|West Head Project V|
|Written by Ashley Walker|
|Wednesday, 03 November 2010 06:47|
The West Head Project V concert plans to take music out of the pubs and halls and blend it with the sounds of Sydney Harbour National Park writes Ashley Walker.
“I love sound without flat walls and a roof”, explains Jim Denley, the organiser of the annual West Head Project concert. “Some of my favourite LPs were recordings from the fifties and sixties, say from Solomon (Islands) or Papua New Guinea. All simply recorded outside. The sound can breath without restriction.“
The West Head Project V will be performed on Sunday the 7th of November in Sydney Harbour National Park, Mosman where Jim spent a lot of time visiting his parents. This is the second year it has been held there. “It seemed a place where people should gather, and that’s probably the major function of music, mustering.”
In a career spanning three decades, playing saxophone and woodwind instruments, Denley, has concentrated on making site specific work. In 2006 he spent sixteen days recording in the caves and crevices of the Budawang Range, near Nowra on the New South Wales south coast, for his CD Rom “Through Fire, Crevice and the Hidden Valley?”
In my brief exchange of emails with Jim, I can feel his excitement about Sunday’s gig. “I can’t think of a more essential Sydney view than from the small gun emplacement at the top of Middle-Head,” he enthuses.
The performance has been designed to incorporate the sounds of the area including, low rumbles of Manly ferries, the engine hums of sea planes and the odd jumbo jet.
“Human culture cannot continue to isolate itself from the world. The Concert Hall separates us (and) puts us in an unnatural space where the music is meant to be perceived as an abstraction. I prefer to be in the world.”
The music will be performed in the Bradleys Head Amphitheatre, adding another dimension to the acoustics. The amphitheatre was part of a fortification system, built to defend the colony of New South Wales in the 1800’s. Jim notes that some musicians had some misgivings about playing at locations so tied up with Sydney’s military history. “Last year (US/Australian sound artist) Kraig Grady expressed his slight unease with the resonances of the space. I share his concerns to some extent. I think it highlights what we as artists should be aware of, that music isn't some abstract thing, unrelated to the world.”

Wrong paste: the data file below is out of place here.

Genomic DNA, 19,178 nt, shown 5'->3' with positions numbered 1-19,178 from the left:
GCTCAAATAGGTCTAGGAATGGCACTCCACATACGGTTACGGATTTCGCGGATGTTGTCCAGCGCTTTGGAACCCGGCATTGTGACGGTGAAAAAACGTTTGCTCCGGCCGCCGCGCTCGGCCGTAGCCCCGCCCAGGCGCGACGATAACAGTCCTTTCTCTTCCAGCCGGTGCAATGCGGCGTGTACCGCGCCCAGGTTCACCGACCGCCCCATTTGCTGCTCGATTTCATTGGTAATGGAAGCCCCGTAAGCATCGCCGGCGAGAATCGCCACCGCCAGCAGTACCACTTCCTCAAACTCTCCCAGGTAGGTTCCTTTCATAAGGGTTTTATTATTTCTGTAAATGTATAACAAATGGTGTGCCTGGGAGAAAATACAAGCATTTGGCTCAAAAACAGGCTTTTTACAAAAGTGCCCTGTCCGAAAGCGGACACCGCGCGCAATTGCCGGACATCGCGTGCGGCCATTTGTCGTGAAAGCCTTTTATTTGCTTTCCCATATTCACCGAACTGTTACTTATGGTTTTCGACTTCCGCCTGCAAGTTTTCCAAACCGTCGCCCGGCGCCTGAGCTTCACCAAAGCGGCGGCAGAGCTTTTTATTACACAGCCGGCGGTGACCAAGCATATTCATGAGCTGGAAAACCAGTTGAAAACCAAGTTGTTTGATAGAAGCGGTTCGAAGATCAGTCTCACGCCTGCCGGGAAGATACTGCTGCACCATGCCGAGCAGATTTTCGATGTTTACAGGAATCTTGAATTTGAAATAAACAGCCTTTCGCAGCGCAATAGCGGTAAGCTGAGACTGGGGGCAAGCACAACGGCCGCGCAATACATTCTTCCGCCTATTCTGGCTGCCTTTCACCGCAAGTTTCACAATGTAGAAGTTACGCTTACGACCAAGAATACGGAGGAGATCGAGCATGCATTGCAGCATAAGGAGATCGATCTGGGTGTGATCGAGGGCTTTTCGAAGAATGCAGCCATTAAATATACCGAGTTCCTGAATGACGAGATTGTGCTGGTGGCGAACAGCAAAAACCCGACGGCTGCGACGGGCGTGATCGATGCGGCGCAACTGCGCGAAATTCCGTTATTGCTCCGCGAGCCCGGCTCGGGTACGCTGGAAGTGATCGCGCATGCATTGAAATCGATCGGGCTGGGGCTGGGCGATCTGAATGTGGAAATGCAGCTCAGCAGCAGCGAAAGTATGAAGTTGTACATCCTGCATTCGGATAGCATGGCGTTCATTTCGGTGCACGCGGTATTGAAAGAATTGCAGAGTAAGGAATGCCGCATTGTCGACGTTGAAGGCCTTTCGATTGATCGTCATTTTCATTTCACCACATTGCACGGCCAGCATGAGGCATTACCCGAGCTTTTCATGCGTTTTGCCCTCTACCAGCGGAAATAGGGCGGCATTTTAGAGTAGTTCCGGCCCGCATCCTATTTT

Denley has decided to go with a totally improvised set. “For (the) concept to have integrity, I believe we need to be open and not have too many pre-conceptions”. Having said that we have rehearsed and talked about how we are going to approach the concept. To some extent I don’t know what will happen but I sure am looking forward to discovering what will.”
The only other musician who has played with the West Head Project before, is accordion player, Monika Brooks. “I love to hear the clear tones of Monica Brook’s accordion outdoors", he enthuses. “She is one of my favourite musicians.”
The fact that all other musicians are first timers with the West Head Project, adds to the sense of unknown. The line-up includes the trio of Claire Edwards, Jason Noble and Diana Springford, all members of Ensemble Offspring, an outfit with fifteen years of experience who are no strangers to musical innovation. In 2010 they performed Fractured Again, which featured instruments made from glass at this year’s Sydney Festival. Jim also has high expectations of trombonist Rishin Sing and, Sam Pettigrew on double bass.
In the past, Jim has found that audiences have taken a while to get used to the musicians being all around them instead of in front of them on a stage. They don’t know where to look. His advice is to just relax and get into it. Even if you get bored, “it’s better than being stuck in row K 43”.
West Head Project V will be held 4pm Sunday 7 November 2010 at Middle Head Sydney Harbour National Park. Further details»
Top Right - Jim Denley
Cover - Monika Brooks